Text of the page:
Freedom, Authority, and the Absent-Presence of God (10.19.11)
With regard to the former, you might say that the new agers do not ask what they can do for God, but what God can do for them. They basically co-opt religion for the purposes of exalting themselves and bolstering their own narcissism. As UF puts it, they want to "develop their own greatness without the rival grandeur of the Divine to discomfort them." This exercise is "fundamentally infantile," and atheists are certainly right to reject it. But this is probably the only kind of religion with which a Bill Maher is comfortable. I can't imagine him treating Deepak Chopra with the contempt he treats the simple believer.
Consider the titles of some of Chopra's books: The Book of Secrets: Unlocking the Hidden Dimensions of Your Life. The Seven Spiritual Laws of Success: A Pocketbook Guide to Fulfilling Your Dreams. The Spontaneous Fulfillment of Desire: Harnessing the Infinite Power of Coincidence. Creating Affluence: The A-to-Z Steps to a Richer Life. Perfect Weight. Perfect Health. The Seven Spiritual Laws for Parents: Guiding Your Children to Success and Fulfillment. The Way of the Wizard: Twenty Spiritual Lessons for Creating the Life You Want. Grow Younger, Live Longer.
This is all about the bad kind of gnosis, about some "secret" known only to the elect. Become a follower of Chopra and you will be blessed with financial success, spontaneous fulfillment of your every desire, perfect health, a long life, and even successful and fulfilled children! (As if you have the magical power to revoke a child's God-given free will, except perhaps by abusing them.)
In all of these books, you will notice that they have nothing to do with knowing God, but with being God. They prey on the rampant narcissism of our age, as if the answer to the pathology, dysfunction, and misery it creates is more of it. It doesn't just fly in the face of the Christian message, but of the central message of all legitimate spirituality, e.g., "If you want to become full / let yourself be empty / If you want to be given everything / give everything up" (Tao Te Ching).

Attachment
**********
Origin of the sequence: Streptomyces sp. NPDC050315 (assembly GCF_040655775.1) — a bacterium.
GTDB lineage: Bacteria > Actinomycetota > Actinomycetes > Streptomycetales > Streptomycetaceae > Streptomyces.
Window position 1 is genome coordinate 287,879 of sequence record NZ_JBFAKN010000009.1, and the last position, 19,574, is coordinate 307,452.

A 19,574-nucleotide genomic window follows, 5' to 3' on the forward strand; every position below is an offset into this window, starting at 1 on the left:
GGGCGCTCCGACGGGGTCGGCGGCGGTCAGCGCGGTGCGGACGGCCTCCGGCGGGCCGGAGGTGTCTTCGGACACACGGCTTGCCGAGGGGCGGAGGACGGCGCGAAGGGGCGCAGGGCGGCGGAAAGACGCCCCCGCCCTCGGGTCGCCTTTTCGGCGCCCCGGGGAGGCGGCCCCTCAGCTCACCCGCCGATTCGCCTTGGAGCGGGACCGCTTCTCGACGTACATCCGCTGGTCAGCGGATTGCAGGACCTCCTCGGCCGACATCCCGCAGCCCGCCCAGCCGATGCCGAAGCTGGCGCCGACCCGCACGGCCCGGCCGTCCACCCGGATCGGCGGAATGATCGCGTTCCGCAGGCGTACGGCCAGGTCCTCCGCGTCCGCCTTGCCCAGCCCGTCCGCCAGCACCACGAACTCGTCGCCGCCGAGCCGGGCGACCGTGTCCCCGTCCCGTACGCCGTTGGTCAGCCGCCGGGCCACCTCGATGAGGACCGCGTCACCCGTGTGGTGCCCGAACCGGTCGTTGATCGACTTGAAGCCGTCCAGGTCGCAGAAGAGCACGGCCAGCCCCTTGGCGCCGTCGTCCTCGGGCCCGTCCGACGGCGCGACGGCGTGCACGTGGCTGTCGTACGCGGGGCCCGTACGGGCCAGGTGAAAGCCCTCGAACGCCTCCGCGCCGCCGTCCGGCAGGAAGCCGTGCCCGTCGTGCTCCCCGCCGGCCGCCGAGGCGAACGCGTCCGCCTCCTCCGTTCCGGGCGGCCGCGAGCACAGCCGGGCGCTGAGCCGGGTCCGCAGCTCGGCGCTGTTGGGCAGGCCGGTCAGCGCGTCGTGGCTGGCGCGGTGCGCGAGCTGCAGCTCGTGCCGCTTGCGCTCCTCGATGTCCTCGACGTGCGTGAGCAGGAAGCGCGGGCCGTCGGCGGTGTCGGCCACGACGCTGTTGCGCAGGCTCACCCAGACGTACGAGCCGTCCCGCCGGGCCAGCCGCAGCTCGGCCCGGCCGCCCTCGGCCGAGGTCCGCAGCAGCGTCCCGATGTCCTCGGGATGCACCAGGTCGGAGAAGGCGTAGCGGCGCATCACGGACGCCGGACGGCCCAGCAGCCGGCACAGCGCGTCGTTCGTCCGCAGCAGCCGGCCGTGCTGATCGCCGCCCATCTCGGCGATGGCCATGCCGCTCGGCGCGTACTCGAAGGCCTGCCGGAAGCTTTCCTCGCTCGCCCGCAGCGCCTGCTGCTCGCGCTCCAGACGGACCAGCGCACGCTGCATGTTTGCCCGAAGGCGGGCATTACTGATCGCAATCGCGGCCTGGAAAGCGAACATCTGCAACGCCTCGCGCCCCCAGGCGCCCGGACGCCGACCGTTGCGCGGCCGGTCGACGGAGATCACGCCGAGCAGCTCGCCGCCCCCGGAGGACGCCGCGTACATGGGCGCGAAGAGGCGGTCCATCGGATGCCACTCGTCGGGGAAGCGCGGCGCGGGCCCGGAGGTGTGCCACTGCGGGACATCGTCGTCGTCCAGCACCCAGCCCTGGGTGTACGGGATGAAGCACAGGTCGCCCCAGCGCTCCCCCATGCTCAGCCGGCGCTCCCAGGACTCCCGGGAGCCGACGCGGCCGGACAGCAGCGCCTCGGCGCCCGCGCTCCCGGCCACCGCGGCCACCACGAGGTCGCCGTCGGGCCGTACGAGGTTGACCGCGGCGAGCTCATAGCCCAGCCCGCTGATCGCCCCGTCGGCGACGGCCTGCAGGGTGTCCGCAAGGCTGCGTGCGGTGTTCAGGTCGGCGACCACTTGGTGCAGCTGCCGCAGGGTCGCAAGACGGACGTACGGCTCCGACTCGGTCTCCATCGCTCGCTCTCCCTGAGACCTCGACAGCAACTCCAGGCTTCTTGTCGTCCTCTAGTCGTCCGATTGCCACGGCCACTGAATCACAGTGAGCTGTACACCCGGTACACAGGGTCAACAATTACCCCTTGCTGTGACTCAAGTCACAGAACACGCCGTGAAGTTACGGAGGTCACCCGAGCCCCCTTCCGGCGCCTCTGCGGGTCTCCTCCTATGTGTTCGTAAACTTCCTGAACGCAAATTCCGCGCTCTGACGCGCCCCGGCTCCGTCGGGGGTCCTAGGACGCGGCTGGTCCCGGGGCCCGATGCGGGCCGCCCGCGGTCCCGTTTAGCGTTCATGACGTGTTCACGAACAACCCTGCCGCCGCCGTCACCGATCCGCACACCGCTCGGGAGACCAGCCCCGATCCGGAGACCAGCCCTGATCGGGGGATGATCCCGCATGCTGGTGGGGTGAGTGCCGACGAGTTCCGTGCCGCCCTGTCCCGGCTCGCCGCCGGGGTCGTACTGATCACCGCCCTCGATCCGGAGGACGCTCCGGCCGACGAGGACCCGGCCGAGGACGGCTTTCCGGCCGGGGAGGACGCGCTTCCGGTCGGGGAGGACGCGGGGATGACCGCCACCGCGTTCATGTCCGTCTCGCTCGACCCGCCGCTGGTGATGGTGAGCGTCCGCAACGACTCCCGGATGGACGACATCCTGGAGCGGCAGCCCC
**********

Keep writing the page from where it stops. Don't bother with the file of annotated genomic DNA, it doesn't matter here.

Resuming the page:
It is no wonder that Chopra is also a prominent supporter of Obama. He takes quite literally the childish idea that Obama represents a "quantum leap" in consciousness. But if Chopra's kooky ideas are true, one wonders why we need politicians at all? In other words, if Deepak has sold me the magical secrets which will fulfill my every desire, why would I care about some silly politician?
Here again, we see how the irreligious person cannot help being religious. They can deny truth, but it simply returns in some twisted form. Why would Chopra, of all people, believe in the coercive ideology of leftism, which specifically maintains that people have no power to change their lives for the better without a huge and intrusive state? For Chopra, the state is the Father, Obama is the Son, and the IRS is the Holy Ghost. If he actually believed a word of his books, he would not only be a conservative, but a radical libertarian: just unleash the people and let magic take care of the rest!
Anyway. UF then goes on to a provocative analysis of the other extreme. "Fundamentalist" types won't like what he has to say, but it certainly resonates with me. I am not -- nor could I ever be -- one of those people who doesn't worry because "God is in charge," again, as if human free will isn't a terribly irrevocable gift. I believe human beings are free to screw up big time, and that no divine power will help us from falling into the abyss, if that is what we choose.
I am reminded of something a wise Supreme Court justice once said -- something to the effect that if the citizenry wishes to go to hell in a handbag, my job is to help them do so. In other words, this idea that the liberal elites of the Supreme Court are here to rescue the moronic populace through judicial tyranny is a postmodern innovation. The purpose of the Supreme Court is not to overturn our freedom just because one or two of our Robed Masters don't like what we did with it.